Flag burning ban sacrifices what’s most important

Marcus Afzali

On June 22, the U.S. House of Representatives passed a constitutional amendment to outlaw the burning of the American flag. The amendment is now being sent to the Senate for approval. The Senate rejected similar amendments in 1995 and 2000.

With the Republican Party picking up four seats in the Senate during the November elections, the amendment has a moderate chance of passing. If passed in the Senate by a two-thirds vote, the amendment will be sent to the states for ratification.

It is understandable why so many (people) have such strong feelings for the flag and are willing to fight to “protect” it. The flag is a magnificent symbol of our great nation. It stands for the concepts of liberty, freedom and justice. Millions of Americans have died in combat to protect the rights that our flag represents.

But serious questions must be asked about how the new amendment would actually “protect” our flag. Is the symbol of the flag more important than the concepts that the symbol represents? Is protecting the symbol of freedom a greater priority than protecting the freedoms themselves, such as freedom of speech and freedom of dissent?

By passing an amendment that limits freedom of expression, aren’t we doing more of a disservice to our flag than anything else?

Many supporters of the amendment say they find the burning of the American flag extremely offensive. Let me join them in saying I also find the burning of the American flag offensive.

But is that grounds for passing a constitutional amendment against something that does not infringe on anyone’s life, liberty or property? Do our constitutional rights only exist as long as they aren’t found to be offensive by someone else?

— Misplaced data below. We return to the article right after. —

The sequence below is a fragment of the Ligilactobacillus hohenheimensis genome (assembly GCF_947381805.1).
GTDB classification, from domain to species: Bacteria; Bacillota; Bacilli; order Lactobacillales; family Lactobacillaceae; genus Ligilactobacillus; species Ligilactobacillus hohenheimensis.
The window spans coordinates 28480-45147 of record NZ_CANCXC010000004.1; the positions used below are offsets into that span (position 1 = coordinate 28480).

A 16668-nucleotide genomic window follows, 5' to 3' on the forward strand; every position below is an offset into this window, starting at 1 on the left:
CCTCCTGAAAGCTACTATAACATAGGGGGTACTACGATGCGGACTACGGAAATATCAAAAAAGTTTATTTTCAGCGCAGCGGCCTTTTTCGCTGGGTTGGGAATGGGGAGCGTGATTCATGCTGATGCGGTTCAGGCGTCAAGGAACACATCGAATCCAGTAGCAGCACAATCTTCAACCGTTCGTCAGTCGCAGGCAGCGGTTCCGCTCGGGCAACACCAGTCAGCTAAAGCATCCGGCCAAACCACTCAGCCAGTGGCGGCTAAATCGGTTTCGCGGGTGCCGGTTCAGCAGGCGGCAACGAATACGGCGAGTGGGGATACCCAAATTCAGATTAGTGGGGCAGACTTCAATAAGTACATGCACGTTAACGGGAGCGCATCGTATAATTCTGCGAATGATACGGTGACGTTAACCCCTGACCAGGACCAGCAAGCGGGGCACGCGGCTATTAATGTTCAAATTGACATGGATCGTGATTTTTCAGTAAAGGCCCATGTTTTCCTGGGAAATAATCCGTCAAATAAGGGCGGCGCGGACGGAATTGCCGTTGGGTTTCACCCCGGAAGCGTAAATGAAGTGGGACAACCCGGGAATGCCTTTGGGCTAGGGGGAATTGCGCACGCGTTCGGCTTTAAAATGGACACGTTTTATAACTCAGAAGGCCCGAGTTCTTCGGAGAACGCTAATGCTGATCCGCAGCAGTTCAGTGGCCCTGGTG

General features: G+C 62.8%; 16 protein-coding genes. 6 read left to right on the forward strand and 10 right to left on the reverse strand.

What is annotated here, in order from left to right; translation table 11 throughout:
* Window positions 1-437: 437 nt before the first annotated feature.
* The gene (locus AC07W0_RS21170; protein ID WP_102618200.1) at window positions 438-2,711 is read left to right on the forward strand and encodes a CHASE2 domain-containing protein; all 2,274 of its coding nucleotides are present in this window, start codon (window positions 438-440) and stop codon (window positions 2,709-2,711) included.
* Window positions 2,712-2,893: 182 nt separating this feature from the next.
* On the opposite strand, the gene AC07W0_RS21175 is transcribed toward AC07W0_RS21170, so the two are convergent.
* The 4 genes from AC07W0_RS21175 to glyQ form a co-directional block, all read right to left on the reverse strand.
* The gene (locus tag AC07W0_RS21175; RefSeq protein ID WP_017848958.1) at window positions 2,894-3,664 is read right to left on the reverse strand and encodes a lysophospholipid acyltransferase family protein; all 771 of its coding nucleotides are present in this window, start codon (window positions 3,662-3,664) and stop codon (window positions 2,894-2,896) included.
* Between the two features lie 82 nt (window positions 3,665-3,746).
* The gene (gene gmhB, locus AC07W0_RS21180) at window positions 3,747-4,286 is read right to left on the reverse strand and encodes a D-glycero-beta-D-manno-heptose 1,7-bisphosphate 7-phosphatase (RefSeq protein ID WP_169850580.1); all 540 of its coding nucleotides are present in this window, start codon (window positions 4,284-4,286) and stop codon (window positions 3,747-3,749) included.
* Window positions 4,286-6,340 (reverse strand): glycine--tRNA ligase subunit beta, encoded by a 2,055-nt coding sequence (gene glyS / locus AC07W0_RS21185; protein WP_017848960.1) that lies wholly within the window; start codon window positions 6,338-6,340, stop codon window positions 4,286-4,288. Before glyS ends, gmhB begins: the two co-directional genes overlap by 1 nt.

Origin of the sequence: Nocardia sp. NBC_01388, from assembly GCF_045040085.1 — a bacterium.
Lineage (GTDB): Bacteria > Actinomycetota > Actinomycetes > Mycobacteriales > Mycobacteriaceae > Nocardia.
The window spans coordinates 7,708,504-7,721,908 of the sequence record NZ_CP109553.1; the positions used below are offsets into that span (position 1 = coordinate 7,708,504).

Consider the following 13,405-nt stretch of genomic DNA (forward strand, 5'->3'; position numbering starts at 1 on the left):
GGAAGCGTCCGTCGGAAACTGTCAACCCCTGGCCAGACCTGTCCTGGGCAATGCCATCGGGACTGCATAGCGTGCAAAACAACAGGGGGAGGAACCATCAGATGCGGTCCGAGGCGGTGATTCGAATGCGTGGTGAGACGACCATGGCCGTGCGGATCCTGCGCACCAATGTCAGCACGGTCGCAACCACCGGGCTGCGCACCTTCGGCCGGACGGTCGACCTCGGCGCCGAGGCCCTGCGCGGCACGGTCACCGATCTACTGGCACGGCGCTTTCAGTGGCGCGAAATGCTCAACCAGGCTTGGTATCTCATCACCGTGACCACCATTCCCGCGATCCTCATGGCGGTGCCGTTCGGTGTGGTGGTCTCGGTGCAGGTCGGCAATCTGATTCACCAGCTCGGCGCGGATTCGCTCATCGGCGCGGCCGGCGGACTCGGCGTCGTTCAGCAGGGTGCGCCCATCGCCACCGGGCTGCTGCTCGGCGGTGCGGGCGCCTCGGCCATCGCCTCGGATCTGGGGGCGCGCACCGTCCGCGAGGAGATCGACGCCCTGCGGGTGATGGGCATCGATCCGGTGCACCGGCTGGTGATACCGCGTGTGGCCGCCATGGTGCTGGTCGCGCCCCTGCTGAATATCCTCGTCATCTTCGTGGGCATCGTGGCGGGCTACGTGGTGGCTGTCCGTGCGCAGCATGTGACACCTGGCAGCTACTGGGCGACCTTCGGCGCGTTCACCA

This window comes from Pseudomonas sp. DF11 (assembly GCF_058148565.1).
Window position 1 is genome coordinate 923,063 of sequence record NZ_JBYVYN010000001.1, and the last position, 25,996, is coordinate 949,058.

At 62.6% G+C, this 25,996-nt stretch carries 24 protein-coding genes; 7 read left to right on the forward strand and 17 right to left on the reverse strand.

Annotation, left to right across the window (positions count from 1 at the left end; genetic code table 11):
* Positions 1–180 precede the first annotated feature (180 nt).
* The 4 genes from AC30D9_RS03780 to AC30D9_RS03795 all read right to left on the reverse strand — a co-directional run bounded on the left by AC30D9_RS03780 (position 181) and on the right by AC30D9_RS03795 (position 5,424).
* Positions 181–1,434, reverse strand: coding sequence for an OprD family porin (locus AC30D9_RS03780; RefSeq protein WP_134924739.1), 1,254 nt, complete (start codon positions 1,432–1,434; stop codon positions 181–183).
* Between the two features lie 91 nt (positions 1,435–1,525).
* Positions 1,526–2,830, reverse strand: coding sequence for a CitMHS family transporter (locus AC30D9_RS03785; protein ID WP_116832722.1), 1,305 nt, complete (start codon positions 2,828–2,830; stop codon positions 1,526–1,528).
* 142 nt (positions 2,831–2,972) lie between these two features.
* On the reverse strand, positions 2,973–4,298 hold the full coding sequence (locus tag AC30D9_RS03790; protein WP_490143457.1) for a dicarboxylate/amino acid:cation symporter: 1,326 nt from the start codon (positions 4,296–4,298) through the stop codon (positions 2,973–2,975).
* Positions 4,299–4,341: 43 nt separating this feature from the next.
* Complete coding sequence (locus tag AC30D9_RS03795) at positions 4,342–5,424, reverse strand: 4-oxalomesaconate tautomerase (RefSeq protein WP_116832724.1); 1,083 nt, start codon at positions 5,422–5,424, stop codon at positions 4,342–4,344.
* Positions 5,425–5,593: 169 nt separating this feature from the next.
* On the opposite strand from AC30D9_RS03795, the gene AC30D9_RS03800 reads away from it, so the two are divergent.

Many of the views we hold today about equality and justice were at one point found offensive by a majority of American people. This does not mean that anyone had a right to silence these views.

I do not think anyone who supports this amendment is a bad person. The American flag symbolizes everything that is great about this nation and I admire all those who want to fight to “protect” it. What I do believe is those who are fighting to “protect” our flag are hurting it more than they are helping it.

Those American soldiers who died fighting for our nation fought to protect the rights the flag represents, not the flag itself.

A flag is nothing but a piece of cloth; it is the rights that we view it to symbolize that have true importance. By limiting freedom to protect the symbol of freedom, we are attacking the very rights that we believe our flag stands for. And if this amendment passes and is ratified by the states, our flag will become nothing but a hollow symbol of the rights we once had.

Marcus Afzali is a senior political science major.